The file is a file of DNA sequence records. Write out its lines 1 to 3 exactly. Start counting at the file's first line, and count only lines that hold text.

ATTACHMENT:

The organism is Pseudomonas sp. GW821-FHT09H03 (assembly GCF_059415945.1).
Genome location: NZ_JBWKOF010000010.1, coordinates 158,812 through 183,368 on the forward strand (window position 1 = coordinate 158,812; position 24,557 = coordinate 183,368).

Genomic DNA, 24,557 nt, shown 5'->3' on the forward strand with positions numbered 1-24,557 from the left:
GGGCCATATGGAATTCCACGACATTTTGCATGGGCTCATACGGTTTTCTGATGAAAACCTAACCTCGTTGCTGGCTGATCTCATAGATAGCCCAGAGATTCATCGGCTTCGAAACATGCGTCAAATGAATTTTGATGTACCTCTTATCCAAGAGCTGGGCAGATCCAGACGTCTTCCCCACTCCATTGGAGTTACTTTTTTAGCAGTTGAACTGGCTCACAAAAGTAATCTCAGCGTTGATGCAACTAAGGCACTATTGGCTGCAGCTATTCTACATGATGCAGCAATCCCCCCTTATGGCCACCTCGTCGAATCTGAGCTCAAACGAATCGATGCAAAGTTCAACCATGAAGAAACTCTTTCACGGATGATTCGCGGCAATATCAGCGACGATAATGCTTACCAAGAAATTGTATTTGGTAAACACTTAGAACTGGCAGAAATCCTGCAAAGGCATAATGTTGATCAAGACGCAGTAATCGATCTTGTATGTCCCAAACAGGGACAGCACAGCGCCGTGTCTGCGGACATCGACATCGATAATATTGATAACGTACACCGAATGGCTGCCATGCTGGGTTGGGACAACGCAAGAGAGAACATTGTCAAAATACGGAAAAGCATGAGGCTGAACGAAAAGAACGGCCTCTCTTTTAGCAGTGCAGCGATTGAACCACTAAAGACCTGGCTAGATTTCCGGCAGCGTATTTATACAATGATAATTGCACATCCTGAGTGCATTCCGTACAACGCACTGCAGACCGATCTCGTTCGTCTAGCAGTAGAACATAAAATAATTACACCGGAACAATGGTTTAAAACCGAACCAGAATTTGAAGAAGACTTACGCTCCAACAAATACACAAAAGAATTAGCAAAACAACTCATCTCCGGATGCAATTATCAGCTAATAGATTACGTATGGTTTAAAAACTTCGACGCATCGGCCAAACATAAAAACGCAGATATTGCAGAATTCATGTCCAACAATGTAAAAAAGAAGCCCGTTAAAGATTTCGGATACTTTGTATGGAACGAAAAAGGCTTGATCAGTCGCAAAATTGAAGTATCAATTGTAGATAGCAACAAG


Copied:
The organism is Pseudomonas sp. GW821-FHT09H03 (assembly GCF_059415945.1).
Genome location: NZ_JBWKOF010000010.1, coordinates 158,812 through 183,368 on the forward strand (window position 1 = coordinate 158,812; position 24,557 = coordinate 183,368).

Genomic DNA, 24,557 nt, shown 5'->3' on the forward strand with positions numbered 1-24,557 from the left: